Mexico & Central America Forums

Post New Topic

Recent Activity

  • Announcements:
  • Come explore the new Fodor’s Forum
    by ibobi Fodor's Editor | Posted on Dec 4, 17 at 08:03 PM
  • New Fodor’s forum -- coming soon!
    by ibobi Fodor's Editor | Posted on Nov 29, 17 at 08:01 PM
View all Mexico & Central America activity »
  1. 1 Help me plan a trip to Mexico City and San Miguel De Allende
  2. 2 Trip Report Back to Oaxaca.
  3. 3 Costa Rica in January
  4. 4 Puerto Vallarta
  5. 5 What to do with an extra day near Tulum
  6. 6 Mexico City and Ravenna...who knew?
  7. 7 playa del carmen
  8. 8 First time in MC
  9. 9 Looking for a place similar to Playa Del Carmen
  10. 10 Mazatlan suggestions for first-time visitor
  11. 11 Tipping Housekeeping in Costa Rica
  12. 12 bugs in belize
  13. 13 Pollution in Mexico City
  14. 14 Next edition of "Fodor's Cancun & the Riviera Maya [...]
  15. 15 Small, swimable Mexican beach town?
  16. 16 Mexico City NYE ideas
  17. 17 Trip Report Trip Report - Yucatan
  18. 18 Bus from Oaxaca to Mexico City
  19. 19 Rental cost in a cool climate in Mexico
  20. 20 San Miguel or Mexico City
  21. 21 Oaxaca Suggestions
  22. 22 Nicaragua
  23. 23 Winter escape
  24. 24 Entry into Cancun
  25. 25 San Blas
View next 25 » Back to the top

Trip Report Review of Puerto Corinto, Nicaragua.

Jump to last reply

This review is for Puerto Corinto, Nicaragua which was the 2nd port of call on our Panama Canal cruise last month. Wow. It seems so long ago already though its only about 4 weks ago. First of all let me say we are not ones to go with ships tours. You can usually do better on your own. Well in this part of the world let me tell you its much harder to find a private tour guide vs. the Caribbean where there are many and contacting them is easy. Not so here. If you recall I posted that in our previous port, Guatemala, the country has a 40% literacy rate and 10% have www access. In Nicaragua these figures are less though I don't recall the exact numbers. Well after looking about I finally found a guy to give us a private tour. His name is Max and he makes most of his $$ from private fishing ventures and some from land tours. And what an interesting guy he is. He looks a bit like papa Hemmingway with a similar beard and face though he is a slimmer version. He has dual British/Canadian citizenship ahd is sort of an adventurous man of the world. Among other things he has done include working in labs testing stealth technology, running restaurants in several European locales, soloing across the Atlantic in his own 30 ft. boat and being boarded by pirates in the Indian Ocean. And he lived to tell about it. He also told us a story about a friend of his, another able seaman who was being pursued by pirates. Well he managed to set out lines and get them entangled in the propellers of the pirate ship and thus he was able to pull her backwards and sink her. Boats lose their seaworthiness when being pulled by the stern. What happened to the pirates? According to Max they did not live to tell about it.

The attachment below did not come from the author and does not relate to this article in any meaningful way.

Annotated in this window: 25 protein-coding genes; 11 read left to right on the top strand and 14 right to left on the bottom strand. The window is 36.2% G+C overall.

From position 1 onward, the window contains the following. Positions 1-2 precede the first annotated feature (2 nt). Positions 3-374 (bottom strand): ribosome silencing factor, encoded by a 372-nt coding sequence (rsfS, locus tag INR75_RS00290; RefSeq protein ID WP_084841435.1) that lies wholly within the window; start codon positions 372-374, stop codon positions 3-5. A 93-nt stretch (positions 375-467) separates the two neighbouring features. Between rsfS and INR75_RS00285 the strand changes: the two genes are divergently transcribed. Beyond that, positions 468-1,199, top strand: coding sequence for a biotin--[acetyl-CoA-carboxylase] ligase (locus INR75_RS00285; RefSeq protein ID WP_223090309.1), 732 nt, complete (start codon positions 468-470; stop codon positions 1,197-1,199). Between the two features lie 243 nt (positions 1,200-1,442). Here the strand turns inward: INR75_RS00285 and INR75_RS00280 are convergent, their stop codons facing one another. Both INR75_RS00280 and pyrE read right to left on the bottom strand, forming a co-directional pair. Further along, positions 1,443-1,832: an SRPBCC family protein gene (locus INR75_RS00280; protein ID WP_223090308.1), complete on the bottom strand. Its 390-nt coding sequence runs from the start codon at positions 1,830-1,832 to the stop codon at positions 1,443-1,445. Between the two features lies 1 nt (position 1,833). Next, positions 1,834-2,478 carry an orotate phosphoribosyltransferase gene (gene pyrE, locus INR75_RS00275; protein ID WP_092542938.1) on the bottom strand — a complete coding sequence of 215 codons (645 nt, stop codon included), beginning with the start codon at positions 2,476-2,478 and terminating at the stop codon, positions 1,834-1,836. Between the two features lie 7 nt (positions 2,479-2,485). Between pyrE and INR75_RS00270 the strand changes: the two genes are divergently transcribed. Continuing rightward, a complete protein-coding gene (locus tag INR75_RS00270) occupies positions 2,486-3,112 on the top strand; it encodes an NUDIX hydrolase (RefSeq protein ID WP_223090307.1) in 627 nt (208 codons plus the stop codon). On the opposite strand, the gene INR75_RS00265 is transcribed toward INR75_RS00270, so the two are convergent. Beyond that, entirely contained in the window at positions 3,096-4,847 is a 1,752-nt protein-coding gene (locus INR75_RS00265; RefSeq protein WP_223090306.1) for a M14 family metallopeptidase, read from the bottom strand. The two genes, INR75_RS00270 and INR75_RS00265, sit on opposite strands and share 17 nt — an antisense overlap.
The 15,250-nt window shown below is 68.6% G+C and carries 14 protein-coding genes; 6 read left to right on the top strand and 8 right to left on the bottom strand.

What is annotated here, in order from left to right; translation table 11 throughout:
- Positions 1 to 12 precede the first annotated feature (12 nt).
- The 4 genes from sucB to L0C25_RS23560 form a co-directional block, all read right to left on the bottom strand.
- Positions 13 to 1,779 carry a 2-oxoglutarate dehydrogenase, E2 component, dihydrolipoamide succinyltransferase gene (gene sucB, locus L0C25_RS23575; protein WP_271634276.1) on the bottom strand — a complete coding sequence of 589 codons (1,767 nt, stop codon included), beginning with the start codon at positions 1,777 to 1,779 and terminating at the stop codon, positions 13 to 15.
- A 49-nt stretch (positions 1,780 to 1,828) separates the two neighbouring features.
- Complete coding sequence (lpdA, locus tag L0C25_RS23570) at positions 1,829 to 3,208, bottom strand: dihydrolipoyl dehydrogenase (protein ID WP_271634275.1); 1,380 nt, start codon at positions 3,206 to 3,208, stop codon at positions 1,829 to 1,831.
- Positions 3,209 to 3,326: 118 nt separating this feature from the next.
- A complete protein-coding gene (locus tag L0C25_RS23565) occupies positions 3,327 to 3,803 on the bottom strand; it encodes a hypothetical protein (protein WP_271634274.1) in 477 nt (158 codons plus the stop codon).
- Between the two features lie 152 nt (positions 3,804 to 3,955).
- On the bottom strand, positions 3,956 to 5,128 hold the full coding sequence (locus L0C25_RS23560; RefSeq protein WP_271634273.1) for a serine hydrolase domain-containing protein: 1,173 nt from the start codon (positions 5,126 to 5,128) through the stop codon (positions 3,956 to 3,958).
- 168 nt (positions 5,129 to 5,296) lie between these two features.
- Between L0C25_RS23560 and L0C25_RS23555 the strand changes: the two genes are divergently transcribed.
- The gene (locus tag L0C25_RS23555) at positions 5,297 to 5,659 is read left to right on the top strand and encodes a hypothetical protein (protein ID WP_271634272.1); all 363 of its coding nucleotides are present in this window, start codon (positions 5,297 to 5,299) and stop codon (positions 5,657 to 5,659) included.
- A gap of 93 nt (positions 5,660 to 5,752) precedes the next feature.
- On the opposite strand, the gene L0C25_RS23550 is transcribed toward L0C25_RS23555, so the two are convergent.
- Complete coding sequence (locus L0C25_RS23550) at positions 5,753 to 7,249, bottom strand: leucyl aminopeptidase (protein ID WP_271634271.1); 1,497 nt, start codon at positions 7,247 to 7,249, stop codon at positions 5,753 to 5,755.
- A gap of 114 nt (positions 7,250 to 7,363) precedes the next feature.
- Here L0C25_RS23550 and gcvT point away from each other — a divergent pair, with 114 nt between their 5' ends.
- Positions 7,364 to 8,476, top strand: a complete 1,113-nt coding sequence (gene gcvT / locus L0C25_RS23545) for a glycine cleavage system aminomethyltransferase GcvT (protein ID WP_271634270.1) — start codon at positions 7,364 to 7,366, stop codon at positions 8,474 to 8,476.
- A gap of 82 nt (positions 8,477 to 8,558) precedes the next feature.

As for Nicaragua lets begin. I saw Max at the dock and we were soon on our way to Leon with Julio as the driver and Max doing the narrating. The vehicle was a large Toyota van with A/C of course and it was in very good condition, no bag of bolts to be sure. The roads were smooth and we were in Leon in just over an hr. We stopped at a restaurant for a local brew, sort of a tradition of mine to have a local beer wherever we go. Theirs is called Dona and its good though not as good as Gallo in Guatemala IMHO. In this restuarant were portraits of several poets and writers who are honored in Nicaragua for speaking out against the brutality and corruption of the Somoza regime. Across the way is a small park with a monument to them. We were near a church, just across the plaza and as it was Sunday there was a mass going on but thats not all. Right on the church steps was a group banging drums like mad. With them was a someone dressed as a 8 ft. woman in red who sort of looked like a flamingo dancer and she was dancing like a dervish.. Well according to Max this woman represented a spirit who helped get rid of Spanish during colonial times. Anyway it was really loud and we did go into the crurch to view the service. Well there is no A/C there and the doors were open and man oh man it was really loud in the church from all that banging but it did not seem to matter to the locals. It also seemed that the church bells would go off every few minutes so all in all it was quite a different church service from what I've ever seen B4. :D . But this is why you travel.